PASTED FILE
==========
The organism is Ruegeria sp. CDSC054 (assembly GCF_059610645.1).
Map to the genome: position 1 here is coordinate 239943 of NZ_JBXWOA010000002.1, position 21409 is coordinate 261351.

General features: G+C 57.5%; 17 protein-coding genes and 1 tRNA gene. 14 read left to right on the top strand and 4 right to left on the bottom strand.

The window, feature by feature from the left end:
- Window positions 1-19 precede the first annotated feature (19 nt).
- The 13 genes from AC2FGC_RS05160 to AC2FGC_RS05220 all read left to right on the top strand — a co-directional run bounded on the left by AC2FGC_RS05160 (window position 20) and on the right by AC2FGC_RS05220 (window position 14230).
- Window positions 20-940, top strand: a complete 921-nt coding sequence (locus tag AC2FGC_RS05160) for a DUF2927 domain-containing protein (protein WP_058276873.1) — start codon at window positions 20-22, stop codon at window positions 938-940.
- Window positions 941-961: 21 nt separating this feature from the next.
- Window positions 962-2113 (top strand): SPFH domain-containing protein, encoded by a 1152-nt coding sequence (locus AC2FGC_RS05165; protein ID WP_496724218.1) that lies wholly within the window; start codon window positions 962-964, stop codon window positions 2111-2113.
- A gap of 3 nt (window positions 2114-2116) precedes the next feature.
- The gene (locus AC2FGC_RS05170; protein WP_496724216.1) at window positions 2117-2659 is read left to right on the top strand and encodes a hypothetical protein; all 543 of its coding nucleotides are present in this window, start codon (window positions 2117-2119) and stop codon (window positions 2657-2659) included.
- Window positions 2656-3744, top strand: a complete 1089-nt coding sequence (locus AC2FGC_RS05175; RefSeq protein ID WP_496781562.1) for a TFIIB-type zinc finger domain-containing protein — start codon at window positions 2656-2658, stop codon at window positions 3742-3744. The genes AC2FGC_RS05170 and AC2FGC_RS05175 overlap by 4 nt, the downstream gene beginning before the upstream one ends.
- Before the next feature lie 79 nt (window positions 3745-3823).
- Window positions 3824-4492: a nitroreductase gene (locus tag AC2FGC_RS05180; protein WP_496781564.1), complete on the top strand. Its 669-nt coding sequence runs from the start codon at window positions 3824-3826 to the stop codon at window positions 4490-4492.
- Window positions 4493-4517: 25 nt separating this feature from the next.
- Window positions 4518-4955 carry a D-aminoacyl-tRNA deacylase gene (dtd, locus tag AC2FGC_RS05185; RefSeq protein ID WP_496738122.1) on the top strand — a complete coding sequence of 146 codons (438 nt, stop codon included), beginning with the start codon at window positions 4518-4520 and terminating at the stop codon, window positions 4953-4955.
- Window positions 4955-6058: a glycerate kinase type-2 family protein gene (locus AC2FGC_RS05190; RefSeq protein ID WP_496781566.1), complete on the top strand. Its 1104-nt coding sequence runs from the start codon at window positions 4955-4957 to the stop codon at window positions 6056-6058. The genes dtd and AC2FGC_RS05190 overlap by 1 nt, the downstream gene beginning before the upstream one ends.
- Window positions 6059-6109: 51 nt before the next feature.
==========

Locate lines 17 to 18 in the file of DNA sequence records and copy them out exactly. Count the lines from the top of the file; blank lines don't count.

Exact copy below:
- Window positions 4955-6058: a glycerate kinase type-2 family protein gene (locus AC2FGC_RS05190; RefSeq protein ID WP_496781566.1), complete on the top strand. Its 1104-nt coding sequence runs from the start codon at window positions 4955-4957 to the stop codon at window positions 6056-6058. The genes dtd and AC2FGC_RS05190 overlap by 1 nt, the downstream gene beginning before the upstream one ends.
- Window positions 6059-6109: 51 nt before the next feature.